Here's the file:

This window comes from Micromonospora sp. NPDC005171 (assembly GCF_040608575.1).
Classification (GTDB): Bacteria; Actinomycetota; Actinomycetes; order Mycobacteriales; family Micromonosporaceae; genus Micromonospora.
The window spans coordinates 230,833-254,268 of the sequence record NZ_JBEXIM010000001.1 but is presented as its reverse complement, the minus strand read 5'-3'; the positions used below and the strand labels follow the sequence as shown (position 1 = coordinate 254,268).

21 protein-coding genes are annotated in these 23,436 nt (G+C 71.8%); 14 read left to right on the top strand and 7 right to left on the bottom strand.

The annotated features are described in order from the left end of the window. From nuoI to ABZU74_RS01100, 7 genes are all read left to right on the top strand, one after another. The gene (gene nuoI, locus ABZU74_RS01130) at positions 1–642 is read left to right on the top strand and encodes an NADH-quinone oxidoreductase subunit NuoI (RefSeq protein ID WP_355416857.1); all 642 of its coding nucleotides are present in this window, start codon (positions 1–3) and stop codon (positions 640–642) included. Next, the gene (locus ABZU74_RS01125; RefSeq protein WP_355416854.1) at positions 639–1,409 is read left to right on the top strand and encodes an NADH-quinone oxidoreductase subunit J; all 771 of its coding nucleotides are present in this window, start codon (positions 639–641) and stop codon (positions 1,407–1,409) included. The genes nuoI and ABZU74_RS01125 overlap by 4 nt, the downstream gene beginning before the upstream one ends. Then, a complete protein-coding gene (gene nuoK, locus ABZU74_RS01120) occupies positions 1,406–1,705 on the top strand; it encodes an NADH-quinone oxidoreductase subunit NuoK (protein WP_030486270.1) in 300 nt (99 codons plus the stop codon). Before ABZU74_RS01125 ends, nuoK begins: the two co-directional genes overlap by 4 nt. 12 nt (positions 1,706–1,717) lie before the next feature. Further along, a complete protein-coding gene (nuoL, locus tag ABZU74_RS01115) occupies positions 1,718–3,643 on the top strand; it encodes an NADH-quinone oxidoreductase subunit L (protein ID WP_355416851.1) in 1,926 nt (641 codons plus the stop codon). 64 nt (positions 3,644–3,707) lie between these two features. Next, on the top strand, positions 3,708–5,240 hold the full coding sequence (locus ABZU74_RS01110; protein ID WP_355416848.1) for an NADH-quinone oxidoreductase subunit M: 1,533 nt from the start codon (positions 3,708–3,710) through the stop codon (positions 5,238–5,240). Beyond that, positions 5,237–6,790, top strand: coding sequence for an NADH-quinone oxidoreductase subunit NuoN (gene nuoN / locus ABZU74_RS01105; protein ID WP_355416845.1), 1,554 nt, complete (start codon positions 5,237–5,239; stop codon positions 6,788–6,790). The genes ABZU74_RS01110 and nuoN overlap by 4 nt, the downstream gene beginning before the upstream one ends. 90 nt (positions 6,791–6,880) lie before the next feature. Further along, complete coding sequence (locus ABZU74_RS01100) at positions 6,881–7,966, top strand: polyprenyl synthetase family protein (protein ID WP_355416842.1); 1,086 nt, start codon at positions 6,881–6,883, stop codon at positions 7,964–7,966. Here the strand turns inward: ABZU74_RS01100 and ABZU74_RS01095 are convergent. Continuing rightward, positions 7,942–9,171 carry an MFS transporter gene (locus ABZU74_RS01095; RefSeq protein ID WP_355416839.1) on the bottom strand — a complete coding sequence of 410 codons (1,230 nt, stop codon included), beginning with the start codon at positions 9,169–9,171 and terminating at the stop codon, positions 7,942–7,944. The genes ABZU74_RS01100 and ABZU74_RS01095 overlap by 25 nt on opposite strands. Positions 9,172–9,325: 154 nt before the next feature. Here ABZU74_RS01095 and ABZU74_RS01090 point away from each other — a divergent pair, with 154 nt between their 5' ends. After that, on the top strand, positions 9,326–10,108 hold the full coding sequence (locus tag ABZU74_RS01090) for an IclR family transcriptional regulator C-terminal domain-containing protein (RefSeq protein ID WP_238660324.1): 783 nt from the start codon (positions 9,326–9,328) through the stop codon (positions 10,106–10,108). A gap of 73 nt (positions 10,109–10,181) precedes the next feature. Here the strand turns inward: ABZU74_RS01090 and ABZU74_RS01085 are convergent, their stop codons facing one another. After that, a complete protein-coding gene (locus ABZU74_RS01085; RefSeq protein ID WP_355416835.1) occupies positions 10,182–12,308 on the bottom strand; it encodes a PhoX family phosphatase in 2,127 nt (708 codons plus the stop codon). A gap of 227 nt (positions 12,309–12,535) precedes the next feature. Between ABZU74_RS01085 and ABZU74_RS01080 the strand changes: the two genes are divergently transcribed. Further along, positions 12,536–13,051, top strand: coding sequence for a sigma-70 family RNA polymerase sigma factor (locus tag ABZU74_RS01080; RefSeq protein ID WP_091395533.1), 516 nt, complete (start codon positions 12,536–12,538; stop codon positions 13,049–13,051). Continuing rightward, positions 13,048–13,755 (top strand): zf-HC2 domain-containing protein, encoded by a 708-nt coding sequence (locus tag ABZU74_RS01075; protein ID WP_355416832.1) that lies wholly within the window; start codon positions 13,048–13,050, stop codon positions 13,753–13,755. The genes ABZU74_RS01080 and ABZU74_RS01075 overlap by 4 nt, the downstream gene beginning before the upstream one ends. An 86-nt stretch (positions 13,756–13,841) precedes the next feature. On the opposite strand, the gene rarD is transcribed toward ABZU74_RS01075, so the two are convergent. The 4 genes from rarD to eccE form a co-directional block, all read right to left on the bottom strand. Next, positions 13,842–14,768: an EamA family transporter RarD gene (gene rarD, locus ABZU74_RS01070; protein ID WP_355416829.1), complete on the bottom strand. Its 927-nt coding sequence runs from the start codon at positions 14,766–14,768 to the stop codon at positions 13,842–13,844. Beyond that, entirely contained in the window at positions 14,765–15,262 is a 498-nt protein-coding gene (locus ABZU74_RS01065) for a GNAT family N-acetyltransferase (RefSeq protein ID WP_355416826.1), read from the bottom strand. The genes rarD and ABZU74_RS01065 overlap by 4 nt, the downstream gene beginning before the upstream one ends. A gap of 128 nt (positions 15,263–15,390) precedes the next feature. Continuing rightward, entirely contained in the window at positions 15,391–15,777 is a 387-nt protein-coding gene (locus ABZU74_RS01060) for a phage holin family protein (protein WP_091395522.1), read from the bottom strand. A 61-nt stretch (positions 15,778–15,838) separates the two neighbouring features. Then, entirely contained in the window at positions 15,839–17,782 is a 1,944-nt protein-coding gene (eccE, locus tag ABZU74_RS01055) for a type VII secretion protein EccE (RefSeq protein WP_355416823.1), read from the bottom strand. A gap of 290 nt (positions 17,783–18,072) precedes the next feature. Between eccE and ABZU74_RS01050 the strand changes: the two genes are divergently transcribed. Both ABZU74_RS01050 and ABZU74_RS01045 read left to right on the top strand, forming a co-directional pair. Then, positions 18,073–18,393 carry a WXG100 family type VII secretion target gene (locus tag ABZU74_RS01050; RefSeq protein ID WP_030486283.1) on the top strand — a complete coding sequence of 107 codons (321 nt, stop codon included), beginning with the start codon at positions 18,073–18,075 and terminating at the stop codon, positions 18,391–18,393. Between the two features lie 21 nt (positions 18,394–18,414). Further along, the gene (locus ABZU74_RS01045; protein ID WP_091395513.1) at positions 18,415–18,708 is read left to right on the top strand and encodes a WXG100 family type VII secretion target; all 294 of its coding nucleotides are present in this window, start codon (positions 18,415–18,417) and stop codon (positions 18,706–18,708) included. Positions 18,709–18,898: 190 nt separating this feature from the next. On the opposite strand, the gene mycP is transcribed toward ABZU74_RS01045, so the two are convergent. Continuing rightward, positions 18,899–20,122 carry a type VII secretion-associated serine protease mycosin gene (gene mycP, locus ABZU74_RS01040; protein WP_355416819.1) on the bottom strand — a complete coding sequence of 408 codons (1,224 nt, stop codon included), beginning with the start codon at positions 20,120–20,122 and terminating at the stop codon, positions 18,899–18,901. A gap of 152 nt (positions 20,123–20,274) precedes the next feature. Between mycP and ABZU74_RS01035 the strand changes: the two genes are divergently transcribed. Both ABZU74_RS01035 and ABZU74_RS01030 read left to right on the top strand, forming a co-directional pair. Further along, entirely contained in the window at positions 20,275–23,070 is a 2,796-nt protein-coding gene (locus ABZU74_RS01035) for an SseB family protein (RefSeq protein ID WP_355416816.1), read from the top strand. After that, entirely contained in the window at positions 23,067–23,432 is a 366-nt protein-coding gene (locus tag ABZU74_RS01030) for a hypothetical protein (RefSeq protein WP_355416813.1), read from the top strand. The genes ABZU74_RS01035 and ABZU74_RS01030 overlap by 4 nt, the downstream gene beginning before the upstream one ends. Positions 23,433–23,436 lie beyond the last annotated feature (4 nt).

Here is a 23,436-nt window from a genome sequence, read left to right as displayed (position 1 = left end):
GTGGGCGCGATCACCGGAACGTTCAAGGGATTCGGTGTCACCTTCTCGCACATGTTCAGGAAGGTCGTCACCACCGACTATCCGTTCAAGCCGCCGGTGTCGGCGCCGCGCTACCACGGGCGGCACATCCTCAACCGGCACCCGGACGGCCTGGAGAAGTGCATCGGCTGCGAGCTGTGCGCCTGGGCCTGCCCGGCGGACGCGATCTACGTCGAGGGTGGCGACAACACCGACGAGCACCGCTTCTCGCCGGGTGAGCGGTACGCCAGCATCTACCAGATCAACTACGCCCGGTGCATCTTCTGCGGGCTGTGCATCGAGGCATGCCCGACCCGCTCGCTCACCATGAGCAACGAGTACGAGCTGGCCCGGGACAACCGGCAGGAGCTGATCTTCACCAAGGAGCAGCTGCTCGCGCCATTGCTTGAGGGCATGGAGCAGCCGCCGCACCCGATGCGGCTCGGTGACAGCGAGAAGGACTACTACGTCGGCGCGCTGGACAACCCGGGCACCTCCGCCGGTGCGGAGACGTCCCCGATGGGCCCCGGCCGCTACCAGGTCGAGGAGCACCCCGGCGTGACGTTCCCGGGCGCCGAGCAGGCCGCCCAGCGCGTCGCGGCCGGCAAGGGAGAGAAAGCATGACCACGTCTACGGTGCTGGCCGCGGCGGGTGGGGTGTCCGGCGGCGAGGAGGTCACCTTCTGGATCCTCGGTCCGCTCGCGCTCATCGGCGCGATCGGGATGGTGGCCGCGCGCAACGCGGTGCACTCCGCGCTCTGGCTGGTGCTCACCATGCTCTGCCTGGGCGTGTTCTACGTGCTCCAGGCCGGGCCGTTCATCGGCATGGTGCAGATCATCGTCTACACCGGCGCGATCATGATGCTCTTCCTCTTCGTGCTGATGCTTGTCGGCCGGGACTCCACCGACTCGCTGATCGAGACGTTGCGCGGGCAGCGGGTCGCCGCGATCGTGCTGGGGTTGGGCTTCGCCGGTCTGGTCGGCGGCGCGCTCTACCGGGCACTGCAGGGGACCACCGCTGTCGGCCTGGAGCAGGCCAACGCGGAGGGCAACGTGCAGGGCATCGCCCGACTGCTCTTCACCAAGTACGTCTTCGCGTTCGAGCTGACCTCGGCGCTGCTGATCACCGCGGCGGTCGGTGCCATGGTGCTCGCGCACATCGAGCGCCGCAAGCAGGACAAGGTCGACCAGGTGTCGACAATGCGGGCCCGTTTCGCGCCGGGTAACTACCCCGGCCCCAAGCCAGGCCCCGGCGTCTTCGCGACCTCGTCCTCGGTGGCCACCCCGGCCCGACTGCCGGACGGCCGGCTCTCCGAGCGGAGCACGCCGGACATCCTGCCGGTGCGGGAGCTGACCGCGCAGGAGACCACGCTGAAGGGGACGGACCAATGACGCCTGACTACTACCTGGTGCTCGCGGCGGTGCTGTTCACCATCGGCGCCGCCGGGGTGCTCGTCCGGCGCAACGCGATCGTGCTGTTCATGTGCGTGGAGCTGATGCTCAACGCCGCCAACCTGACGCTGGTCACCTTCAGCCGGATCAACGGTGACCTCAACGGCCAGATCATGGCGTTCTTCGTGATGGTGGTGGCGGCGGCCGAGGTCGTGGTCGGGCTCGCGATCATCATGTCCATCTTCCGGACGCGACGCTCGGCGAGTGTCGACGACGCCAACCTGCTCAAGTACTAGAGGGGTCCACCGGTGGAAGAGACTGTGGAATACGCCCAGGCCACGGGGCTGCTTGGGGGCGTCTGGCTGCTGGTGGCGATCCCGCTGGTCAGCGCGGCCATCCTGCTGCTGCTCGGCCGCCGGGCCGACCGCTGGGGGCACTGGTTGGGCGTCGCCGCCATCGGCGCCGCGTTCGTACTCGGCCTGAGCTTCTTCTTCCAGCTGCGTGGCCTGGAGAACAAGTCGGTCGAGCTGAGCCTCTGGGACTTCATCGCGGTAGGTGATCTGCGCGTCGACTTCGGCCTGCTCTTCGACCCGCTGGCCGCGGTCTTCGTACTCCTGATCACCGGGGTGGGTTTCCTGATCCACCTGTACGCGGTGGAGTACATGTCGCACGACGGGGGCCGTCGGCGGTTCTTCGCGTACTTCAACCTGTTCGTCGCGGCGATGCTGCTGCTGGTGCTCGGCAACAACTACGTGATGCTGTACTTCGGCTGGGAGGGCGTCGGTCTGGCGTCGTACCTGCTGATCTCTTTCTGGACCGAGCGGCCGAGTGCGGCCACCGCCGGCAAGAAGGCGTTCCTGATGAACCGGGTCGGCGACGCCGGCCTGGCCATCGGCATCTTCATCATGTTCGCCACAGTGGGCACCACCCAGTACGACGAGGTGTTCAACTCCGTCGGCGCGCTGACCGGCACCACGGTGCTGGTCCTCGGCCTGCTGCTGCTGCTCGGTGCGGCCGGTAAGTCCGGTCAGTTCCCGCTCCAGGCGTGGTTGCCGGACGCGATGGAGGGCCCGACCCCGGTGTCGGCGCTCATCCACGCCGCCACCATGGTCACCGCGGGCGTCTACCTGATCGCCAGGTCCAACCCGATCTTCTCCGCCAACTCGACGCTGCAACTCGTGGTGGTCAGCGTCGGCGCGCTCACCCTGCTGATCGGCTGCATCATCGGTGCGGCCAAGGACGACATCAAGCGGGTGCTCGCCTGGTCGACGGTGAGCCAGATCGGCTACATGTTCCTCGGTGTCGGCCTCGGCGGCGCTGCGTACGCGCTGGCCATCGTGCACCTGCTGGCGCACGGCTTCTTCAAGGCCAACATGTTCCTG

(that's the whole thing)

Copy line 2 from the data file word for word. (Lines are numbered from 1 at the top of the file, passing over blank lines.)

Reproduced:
Classification (GTDB): Bacteria; Actinomycetota; Actinomycetes; order Mycobacteriales; family Micromonosporaceae; genus Micromonospora.